Canadian Business, June 1996 [cover story]
They’ve come from far and wide to Ottawa this May. Planeloads of TV wanna-bes, parading ideas for new TV stations in front of the Canadian Radio-television and Telecommunications Commission (CRTC). Among the old hands, none stands out like Moses Znaimer: lean, stylish Zen master of independent Canadian TV, co-founder, president and executive producer of the Citytv, MuchMusic, MusiquePlus and Bravo! divisions of CHUM Ltd. of Toronto. Ever imperious, Znaimer is here to pitch plans for eight new Canadian stations — any that catch on would join a CHUM TV roster that also includes CKVR, a.k.a. “The New VR,” for which Znaimer is creative consultant.
Achieving Znaimer’s success in Canadian broadcasting is but a dream for most of his fellow applicants. Yet even here, Znaimer’s eyes are on a bigger prize. At an early break in the sessions, he gets a “good news, bad news” message from Jay Switzer, CHUM Television’s vice-president of programming. Apparently, CHUMCity International, a CHUM division that in the past couple of years has been actively selling Cityty/MuchMusic format licenses to stations around the world, has just landed another prospect. Once again, a new foreign station had weighed its options and decided that Citytv’s type of TV — local, cheap and self-righteously hip — was the right one. That is the good news. The bad news, Switzer jokes, is the new venture’s location: Lithuania.
Znaimer laughs, but he’s not really amused. Rampant street crime? Severe shortages of medical supplies? Inadequate policing? What better way for newly independent Lithuanian TV to bring the country’s stories to its people than by adapting Citytv’s proven format, the success of which is built around its ability to celebrate, reflect and involve its local community? It wouldn’t be the first station to do so, that’s for sure. Citytv satellite sisters are popping up all over the dial. In Helsinki, MTV3, one of Finland’s two commercial networks, now airs a 90-minute block of after-school fare called Jyrki that was designed and art-directed by Citytv/MuchMusic, which also provides content and ongoing refinements. In Argentina, meanwhile, there is a music video channel called MuchaMusica, a Spanish-language descendant of MuchMusic. And as soon as South Africa’s broadcast regulators give it the nod, Cape Town will have its own incarnation of Citytv.
Today, Toronto’s Queen Street; tomorrow, the world? The way Znaimer sees it, the timing couldn’t be better. After Ottawa he heads to Copenhagen to address a conference of independent TV stations. “There are going to be 300 of them in Europe, and none of them existed three years ago,” Znaimer says, savoring the prospect. “Very few of them have a philosophy on which to ground themselves. They have no role models. They’ve heard about this one station in Toronto that manages to stand upright and find a place for itself in the scheme of things. They want to hear about the economics; they want to hear about the style and this new way of organizing the TV factory; and they’re interested in buying our shows.” Znaimer says they’re also interested because cheaper technology means any one of them can now get into TV for a paltry $3 million.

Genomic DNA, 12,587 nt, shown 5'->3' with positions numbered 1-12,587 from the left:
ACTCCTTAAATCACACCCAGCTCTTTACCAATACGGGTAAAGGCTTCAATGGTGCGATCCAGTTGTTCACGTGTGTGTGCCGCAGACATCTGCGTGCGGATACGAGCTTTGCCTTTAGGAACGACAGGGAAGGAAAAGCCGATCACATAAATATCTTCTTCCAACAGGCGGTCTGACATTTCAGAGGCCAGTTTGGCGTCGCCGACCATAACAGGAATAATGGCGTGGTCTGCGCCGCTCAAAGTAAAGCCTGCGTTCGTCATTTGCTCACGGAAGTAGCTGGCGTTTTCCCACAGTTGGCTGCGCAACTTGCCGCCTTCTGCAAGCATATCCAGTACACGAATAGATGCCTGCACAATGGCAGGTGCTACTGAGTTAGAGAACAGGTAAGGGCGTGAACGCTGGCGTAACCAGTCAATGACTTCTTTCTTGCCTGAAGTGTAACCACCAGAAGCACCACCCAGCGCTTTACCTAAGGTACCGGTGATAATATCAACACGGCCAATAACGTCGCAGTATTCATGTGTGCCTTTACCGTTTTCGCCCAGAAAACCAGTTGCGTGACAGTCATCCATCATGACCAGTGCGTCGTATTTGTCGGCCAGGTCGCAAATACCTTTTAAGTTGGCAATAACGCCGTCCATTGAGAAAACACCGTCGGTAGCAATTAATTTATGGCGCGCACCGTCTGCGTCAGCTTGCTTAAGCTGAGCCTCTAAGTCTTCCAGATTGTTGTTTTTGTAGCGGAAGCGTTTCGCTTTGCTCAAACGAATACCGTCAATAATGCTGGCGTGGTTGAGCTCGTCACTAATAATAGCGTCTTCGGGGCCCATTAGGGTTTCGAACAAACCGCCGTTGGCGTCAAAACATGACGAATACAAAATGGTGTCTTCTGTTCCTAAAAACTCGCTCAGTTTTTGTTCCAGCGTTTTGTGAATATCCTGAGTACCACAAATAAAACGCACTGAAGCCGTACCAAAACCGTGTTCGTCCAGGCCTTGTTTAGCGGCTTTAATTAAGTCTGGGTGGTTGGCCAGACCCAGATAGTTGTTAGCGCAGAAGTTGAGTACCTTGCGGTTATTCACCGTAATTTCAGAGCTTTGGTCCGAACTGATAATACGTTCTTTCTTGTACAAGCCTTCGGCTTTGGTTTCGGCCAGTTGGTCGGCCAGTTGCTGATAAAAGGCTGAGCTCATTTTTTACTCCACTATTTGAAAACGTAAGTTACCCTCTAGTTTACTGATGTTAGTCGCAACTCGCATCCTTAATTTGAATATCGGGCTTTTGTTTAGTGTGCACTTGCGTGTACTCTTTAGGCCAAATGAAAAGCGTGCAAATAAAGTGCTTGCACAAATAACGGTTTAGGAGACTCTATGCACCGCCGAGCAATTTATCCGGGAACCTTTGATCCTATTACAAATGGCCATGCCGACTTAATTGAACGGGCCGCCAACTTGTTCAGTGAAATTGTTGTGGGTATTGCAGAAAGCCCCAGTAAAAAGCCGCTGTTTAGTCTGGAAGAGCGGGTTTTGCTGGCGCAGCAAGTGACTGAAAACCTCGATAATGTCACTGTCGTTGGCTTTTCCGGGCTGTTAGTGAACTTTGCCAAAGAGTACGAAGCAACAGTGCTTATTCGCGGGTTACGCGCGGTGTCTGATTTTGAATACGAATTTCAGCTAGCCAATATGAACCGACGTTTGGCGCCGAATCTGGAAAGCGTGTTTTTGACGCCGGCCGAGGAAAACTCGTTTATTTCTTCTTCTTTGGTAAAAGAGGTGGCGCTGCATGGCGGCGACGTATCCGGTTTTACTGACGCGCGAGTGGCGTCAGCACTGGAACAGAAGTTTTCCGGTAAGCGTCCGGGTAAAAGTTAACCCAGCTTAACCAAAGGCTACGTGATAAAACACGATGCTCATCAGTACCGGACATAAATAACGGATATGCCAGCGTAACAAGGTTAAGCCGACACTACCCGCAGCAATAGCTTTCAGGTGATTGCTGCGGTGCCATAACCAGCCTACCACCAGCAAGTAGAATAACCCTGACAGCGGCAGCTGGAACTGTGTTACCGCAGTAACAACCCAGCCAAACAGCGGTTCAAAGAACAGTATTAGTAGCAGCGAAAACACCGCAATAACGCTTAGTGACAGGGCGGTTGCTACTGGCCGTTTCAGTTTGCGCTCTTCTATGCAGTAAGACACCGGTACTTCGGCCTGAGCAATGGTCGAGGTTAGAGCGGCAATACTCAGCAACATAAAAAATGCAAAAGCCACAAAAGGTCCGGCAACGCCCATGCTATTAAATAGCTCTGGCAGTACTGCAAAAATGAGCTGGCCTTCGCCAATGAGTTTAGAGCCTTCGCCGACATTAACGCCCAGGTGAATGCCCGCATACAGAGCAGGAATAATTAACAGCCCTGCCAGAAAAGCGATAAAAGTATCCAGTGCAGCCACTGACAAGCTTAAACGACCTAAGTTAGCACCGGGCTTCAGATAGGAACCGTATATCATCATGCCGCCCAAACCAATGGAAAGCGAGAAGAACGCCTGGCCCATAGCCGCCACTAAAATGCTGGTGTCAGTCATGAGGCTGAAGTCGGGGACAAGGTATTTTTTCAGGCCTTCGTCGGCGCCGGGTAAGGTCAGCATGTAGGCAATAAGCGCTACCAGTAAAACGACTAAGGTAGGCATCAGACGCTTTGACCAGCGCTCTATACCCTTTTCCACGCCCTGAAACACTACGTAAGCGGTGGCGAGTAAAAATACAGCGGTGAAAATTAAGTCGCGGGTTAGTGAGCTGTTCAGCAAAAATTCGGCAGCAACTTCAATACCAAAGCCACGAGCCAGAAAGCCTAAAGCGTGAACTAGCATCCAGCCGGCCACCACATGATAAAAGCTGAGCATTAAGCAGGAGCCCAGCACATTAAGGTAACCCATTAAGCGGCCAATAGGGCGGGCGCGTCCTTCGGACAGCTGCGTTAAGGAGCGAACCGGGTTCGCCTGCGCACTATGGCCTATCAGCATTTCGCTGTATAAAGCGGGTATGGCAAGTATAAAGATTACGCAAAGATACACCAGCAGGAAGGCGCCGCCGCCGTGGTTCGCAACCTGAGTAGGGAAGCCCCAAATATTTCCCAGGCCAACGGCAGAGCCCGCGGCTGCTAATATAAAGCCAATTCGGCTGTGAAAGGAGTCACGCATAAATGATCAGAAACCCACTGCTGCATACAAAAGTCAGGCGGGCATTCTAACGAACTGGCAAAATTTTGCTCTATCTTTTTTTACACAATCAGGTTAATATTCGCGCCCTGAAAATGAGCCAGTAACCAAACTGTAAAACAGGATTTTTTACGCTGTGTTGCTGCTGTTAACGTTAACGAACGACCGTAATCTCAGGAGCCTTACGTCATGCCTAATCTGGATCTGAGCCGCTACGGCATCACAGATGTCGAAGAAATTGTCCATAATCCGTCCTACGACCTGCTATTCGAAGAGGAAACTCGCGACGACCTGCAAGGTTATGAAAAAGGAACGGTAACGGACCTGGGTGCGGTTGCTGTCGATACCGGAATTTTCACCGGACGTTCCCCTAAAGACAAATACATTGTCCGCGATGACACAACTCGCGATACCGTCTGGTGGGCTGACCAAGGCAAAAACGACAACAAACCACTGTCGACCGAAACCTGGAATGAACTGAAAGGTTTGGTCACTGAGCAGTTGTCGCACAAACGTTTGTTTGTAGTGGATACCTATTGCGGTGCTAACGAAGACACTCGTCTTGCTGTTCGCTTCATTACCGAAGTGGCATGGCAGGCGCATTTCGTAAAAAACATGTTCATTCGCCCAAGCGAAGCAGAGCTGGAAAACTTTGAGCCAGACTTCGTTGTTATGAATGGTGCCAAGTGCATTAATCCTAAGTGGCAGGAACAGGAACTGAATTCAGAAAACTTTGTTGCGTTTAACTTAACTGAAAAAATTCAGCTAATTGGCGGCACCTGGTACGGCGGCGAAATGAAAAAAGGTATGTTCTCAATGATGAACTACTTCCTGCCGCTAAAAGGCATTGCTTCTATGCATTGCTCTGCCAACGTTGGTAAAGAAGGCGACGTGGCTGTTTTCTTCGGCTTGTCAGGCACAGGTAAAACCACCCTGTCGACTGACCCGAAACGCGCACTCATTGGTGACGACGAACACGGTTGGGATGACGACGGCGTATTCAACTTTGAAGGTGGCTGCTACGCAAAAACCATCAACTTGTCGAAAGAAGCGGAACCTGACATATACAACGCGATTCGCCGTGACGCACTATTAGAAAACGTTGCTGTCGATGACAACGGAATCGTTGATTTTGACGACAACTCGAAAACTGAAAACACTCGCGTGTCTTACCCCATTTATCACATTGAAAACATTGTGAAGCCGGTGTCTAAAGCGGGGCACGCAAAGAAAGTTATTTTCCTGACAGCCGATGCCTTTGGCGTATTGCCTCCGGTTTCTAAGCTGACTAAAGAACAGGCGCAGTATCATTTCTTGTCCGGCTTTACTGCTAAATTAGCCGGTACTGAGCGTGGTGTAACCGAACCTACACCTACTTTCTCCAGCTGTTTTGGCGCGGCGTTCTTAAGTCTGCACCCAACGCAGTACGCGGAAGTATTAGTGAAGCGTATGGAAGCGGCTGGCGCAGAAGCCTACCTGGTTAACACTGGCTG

Call it an alternative export for the next millennium. While traditional TV networks are madly merging with movie studios, burgeoning phone companies and cable companies to increase their clout and global reach, Toronto’s relatively tiny but aggressive Citytv has set out to teach the world how to shoot, edit, produce and think about TV — one town at a time. From a revenue standpoint, sales of individual programs — worth something in “the seven figures” according to Switzer — still make up the bulk of its foreign business. But that may soon change. “Format licensing deals are [now] the biggest single element of our international business, from a growth point of view,” says Switzer. In return for sharing its cathode-ray DNA, Citytv’s parent gets up-front fees for information, programming and consulting, plus a stake in many of the new clones (equity as a partner and 1% to 5% of gross revenue); Cityty/MuchMusic is notoriously tight-lipped about its finances, and Znaimer deflects specific questions about money to Switzer and his other chief lieutenant, Stephen Tapp, vice-president and general manager of CHUMCity International. But neither is much more forthcoming.